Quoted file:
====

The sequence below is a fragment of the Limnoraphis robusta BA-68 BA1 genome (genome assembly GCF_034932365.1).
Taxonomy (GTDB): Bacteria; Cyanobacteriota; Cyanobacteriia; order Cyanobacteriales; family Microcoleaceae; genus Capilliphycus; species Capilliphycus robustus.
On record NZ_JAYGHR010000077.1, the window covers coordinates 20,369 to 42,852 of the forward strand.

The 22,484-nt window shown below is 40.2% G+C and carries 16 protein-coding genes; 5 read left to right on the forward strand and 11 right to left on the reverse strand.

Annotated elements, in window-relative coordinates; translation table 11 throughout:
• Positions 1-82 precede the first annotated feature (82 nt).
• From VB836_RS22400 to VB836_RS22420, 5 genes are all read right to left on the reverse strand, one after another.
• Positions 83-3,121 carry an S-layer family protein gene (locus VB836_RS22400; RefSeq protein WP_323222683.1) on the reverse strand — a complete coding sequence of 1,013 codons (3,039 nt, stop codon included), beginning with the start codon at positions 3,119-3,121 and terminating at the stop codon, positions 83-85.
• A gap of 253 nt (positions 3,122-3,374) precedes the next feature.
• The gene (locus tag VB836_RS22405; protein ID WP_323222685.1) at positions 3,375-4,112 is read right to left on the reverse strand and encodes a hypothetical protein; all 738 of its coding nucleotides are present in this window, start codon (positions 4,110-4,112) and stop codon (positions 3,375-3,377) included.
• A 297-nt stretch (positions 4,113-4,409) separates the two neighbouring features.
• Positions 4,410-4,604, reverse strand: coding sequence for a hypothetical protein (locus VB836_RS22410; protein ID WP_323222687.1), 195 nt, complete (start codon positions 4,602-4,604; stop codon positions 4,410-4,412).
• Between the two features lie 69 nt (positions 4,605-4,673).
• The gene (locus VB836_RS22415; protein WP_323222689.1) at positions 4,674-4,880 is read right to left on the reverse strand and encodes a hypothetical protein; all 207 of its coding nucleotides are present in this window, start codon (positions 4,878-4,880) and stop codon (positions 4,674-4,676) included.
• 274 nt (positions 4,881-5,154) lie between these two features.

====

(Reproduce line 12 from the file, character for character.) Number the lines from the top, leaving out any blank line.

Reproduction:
• Positions 4,410-4,604, reverse strand: coding sequence for a hypothetical protein (locus VB836_RS22410; protein ID WP_323222687.1), 195 nt, complete (start codon positions 4,602-4,604; stop codon positions 4,410-4,412).